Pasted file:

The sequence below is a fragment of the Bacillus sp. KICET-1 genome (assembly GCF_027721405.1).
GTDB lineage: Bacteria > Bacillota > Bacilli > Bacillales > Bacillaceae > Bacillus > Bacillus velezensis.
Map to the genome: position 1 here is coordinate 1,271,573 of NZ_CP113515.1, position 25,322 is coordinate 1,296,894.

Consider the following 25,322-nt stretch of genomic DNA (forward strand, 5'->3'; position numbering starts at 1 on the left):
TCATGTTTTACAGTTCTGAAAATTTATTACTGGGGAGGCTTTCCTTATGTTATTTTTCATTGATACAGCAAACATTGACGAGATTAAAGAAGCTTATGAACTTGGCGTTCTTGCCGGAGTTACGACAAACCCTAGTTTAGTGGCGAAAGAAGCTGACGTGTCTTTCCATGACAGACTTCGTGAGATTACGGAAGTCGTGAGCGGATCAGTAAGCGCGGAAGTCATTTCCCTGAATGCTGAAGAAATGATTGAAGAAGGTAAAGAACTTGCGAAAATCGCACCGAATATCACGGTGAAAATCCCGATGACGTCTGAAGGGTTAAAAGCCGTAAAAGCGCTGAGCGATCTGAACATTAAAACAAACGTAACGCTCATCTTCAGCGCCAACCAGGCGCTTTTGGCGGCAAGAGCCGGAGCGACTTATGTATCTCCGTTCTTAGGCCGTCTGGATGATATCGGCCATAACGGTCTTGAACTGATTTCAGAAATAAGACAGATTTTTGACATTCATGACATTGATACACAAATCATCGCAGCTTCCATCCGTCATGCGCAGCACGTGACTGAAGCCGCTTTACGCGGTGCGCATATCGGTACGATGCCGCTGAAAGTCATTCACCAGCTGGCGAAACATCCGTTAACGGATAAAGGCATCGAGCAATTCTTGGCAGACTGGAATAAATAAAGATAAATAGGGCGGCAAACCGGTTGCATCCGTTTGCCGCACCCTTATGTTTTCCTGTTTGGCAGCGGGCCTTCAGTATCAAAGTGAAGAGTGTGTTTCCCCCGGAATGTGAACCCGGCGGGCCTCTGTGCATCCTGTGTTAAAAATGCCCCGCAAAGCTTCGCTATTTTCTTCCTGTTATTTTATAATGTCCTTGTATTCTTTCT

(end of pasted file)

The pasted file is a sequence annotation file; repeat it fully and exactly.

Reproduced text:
The sequence below is a fragment of the Bacillus sp. KICET-1 genome (assembly GCF_027721405.1).
GTDB lineage: Bacteria > Bacillota > Bacilli > Bacillales > Bacillaceae > Bacillus > Bacillus velezensis.
Map to the genome: position 1 here is coordinate 1,271,573 of NZ_CP113515.1, position 25,322 is coordinate 1,296,894.

Consider the following 25,322-nt stretch of genomic DNA (forward strand, 5'->3'; position numbering starts at 1 on the left):
TCATGTTTTACAGTTCTGAAAATTTATTACTGGGGAGGCTTTCCTTATGTTATTTTTCATTGATACAGCAAACATTGACGAGATTAAAGAAGCTTATGAACTTGGCGTTCTTGCCGGAGTTACGACAAACCCTAGTTTAGTGGCGAAAGAAGCTGACGTGTCTTTCCATGACAGACTTCGTGAGATTACGGAAGTCGTGAGCGGATCAGTAAGCGCGGAAGTCATTTCCCTGAATGCTGAAGAAATGATTGAAGAAGGTAAAGAACTTGCGAAAATCGCACCGAATATCACGGTGAAAATCCCGATGACGTCTGAAGGGTTAAAAGCCGTAAAAGCGCTGAGCGATCTGAACATTAAAACAAACGTAACGCTCATCTTCAGCGCCAACCAGGCGCTTTTGGCGGCAAGAGCCGGAGCGACTTATGTATCTCCGTTCTTAGGCCGTCTGGATGATATCGGCCATAACGGTCTTGAACTGATTTCAGAAATAAGACAGATTTTTGACATTCATGACATTGATACACAAATCATCGCAGCTTCCATCCGTCATGCGCAGCACGTGACTGAAGCCGCTTTACGCGGTGCGCATATCGGTACGATGCCGCTGAAAGTCATTCACCAGCTGGCGAAACATCCGTTAACGGATAAAGGCATCGAGCAATTCTTGGCAGACTGGAATAAATAAAGATAAATAGGGCGGCAAACCGGTTGCATCCGTTTGCCGCACCCTTATGTTTTCCTGTTTGGCAGCGGGCCTTCAGTATCAAAGTGAAGAGTGTGTTTCCCCCGGAATGTGAACCCGGCGGGCCTCTGTGCATCCTGTGTTAAAAATGCCCCGCAAAGCTTCGCTATTTTCTTCCTGTTATTTTATAATGTCCTTGTATTCTTTCT